The centre-left S&D would come second with 140 out of 705 seats and 18.5% of the popular vote. This would be 8 seats and 0.4 percentage points less in the popular vote than in the 2019 election—again discounting the UK and adding the post-Brexit MEPs. The S&D Group hosts Socialist and Social Democratic parties like the German SPD and the Swedish Social Democrats (S) in the EU Parliament from across the continent. While Europe’s centre-left grapples with the dusk of social democracy in the wider west, they also moderately profit from voters “rallying ‘round the flag” due to the COVID-19 pandemic. The Swedish Social Democrats increase their projected vote share in comparison with the previous month by two seats.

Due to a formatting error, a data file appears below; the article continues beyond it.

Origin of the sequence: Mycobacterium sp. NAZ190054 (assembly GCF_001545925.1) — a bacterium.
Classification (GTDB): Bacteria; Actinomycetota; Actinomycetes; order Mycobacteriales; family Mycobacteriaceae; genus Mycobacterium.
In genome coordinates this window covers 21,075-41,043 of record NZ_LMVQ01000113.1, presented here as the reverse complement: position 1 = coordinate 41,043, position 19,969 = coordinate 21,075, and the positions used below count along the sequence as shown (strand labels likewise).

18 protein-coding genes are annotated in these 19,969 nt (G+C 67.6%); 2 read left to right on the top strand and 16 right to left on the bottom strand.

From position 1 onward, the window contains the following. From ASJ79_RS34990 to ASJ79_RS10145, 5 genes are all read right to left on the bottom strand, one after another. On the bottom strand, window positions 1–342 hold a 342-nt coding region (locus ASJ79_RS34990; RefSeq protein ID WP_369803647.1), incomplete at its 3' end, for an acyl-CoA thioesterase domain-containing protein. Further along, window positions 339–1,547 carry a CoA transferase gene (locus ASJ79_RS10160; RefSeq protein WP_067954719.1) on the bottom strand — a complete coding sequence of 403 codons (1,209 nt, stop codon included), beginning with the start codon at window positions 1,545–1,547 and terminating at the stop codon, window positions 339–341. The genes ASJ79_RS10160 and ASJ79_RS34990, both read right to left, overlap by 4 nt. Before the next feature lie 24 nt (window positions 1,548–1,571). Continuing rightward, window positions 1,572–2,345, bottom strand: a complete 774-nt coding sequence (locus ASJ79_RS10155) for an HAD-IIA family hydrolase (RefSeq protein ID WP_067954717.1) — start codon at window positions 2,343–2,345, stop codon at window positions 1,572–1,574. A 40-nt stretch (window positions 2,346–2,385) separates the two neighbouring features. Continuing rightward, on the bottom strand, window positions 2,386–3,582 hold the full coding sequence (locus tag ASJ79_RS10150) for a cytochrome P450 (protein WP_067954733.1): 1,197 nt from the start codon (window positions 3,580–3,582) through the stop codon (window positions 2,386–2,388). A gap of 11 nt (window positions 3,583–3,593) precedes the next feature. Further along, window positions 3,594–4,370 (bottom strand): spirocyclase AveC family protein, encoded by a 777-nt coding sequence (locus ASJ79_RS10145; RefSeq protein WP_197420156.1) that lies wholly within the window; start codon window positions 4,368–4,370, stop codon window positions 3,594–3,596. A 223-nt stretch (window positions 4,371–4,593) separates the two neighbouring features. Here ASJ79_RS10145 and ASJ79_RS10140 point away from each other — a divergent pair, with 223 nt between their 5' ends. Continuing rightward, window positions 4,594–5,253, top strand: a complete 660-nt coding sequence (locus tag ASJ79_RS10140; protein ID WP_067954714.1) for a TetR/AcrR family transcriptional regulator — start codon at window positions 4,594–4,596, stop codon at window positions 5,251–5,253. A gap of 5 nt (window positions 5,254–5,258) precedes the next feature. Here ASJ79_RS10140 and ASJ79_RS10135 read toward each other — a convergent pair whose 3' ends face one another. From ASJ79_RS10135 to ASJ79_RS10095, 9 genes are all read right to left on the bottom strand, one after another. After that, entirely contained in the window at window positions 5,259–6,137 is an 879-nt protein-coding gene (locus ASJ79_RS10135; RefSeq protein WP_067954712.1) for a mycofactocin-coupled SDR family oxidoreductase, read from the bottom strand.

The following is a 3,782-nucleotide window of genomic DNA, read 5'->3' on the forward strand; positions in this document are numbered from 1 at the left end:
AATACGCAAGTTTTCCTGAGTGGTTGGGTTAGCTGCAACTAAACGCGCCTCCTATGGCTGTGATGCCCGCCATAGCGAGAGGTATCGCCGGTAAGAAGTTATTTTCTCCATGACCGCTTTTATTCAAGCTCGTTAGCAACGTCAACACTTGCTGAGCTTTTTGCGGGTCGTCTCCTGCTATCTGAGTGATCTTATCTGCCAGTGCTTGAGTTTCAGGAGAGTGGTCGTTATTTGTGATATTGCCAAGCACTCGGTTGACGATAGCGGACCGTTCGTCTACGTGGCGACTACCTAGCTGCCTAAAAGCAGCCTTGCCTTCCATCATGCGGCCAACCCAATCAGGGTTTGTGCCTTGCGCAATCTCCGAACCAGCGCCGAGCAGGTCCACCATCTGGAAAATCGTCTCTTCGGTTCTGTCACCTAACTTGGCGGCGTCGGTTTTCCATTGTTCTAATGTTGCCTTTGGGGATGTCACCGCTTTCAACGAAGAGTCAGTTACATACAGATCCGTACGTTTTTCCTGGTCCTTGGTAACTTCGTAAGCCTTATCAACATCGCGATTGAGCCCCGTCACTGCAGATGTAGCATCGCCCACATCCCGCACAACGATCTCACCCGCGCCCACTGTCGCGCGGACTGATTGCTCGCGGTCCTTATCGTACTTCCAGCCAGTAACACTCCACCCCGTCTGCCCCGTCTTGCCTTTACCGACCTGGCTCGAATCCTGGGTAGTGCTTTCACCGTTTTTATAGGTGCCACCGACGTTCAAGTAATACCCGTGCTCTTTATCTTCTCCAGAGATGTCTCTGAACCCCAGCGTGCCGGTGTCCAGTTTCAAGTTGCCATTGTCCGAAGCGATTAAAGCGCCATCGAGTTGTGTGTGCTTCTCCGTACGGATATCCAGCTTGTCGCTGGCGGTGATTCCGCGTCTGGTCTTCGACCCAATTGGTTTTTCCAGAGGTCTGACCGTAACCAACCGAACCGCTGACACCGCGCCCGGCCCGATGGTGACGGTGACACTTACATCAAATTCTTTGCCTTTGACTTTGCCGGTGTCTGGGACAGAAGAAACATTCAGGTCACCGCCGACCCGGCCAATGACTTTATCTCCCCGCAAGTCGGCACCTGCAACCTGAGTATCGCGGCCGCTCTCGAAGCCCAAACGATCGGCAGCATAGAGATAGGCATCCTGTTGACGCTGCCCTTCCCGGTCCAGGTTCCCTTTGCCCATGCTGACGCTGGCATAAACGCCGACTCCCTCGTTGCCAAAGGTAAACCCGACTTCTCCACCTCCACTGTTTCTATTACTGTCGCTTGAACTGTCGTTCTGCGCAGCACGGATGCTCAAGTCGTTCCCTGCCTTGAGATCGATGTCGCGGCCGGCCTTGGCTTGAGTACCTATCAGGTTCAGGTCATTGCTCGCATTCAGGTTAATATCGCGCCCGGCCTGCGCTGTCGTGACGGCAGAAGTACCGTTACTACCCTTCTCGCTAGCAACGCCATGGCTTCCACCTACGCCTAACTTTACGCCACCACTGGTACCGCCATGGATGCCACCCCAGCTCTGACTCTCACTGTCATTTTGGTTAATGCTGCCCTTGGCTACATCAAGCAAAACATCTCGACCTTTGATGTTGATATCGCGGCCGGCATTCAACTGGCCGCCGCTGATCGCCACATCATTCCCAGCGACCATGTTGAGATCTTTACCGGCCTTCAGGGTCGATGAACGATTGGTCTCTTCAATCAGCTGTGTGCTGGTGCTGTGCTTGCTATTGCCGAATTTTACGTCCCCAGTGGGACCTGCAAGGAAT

Trailing the two frontrunner groups by some margin, the third biggest European Parliamentary group in our February’s projection is the liberal RE Group with 94 seats, down from 97 seats in the 2019 EU election sans the UK. In terms of vote shares, the RE Group receives 10.9% in our projection. That is 1.4 percentage points less than in the EU election last year. Much of the recent losses for RE this month can be attributed to the fact that Italia Viva (IV) dropped from four seats in our February polling average to below the four-percent-electoral threshold for European elections in Italy. The RE Group hosts political parties such as the French LREM, the Dutch VVD, and the German FDP. While no fresh polls have been recorded for LREM in April, President Marcon’s (LREM-RE) approval rating has seen a sharp but fluctuating rise during the Coronavirus pandemic. This might work as a soft indicator that RE is doing better than projected. Compared to the previous month, the Dutch VVD and the Romanian A2020 stand out most, each gaining two projected seats.